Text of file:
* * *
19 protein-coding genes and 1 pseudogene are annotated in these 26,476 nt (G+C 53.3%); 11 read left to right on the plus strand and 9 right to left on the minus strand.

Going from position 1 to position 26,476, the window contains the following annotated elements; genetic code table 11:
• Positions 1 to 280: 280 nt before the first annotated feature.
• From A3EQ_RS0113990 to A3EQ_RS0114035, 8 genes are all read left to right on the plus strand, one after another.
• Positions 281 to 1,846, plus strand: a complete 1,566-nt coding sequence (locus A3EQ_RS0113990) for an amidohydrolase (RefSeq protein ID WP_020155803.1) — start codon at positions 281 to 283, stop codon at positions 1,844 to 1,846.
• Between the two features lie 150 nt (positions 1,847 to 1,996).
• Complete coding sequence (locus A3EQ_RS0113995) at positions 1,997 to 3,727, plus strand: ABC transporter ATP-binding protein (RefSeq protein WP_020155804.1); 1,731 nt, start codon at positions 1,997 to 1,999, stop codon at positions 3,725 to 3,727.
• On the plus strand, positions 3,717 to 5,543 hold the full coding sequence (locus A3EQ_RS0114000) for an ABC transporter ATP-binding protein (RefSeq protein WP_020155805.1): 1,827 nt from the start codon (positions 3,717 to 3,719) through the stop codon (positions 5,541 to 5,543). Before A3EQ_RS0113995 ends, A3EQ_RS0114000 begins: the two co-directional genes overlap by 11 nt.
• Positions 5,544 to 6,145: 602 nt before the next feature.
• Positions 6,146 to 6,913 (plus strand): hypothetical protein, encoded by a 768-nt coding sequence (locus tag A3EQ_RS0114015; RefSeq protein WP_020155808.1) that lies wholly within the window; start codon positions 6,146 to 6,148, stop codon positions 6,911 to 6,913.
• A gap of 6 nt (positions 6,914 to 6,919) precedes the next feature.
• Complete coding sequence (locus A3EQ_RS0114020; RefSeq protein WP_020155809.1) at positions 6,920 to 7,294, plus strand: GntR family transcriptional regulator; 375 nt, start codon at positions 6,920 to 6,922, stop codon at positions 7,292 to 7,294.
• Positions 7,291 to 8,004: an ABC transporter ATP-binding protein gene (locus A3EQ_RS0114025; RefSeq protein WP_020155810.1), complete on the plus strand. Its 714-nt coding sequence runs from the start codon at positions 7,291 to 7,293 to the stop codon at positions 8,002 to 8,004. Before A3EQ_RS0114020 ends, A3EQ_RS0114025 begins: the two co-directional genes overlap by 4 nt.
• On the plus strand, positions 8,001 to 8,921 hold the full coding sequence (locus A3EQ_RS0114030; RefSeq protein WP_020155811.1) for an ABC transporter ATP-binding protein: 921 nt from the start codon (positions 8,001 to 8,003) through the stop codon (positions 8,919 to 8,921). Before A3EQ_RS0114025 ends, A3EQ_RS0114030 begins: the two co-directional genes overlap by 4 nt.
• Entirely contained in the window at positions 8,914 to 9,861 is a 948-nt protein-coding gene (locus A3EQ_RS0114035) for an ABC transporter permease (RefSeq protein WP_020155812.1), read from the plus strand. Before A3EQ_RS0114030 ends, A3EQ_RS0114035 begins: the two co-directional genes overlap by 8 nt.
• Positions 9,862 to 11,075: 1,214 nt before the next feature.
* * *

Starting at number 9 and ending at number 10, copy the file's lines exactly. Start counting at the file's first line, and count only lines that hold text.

• Positions 5,544 to 6,145: 602 nt before the next feature.
• Positions 6,146 to 6,913 (plus strand): hypothetical protein, encoded by a 768-nt coding sequence (locus tag A3EQ_RS0114015; RefSeq protein WP_020155808.1) that lies wholly within the window; start codon positions 6,146 to 6,148, stop codon positions 6,911 to 6,913.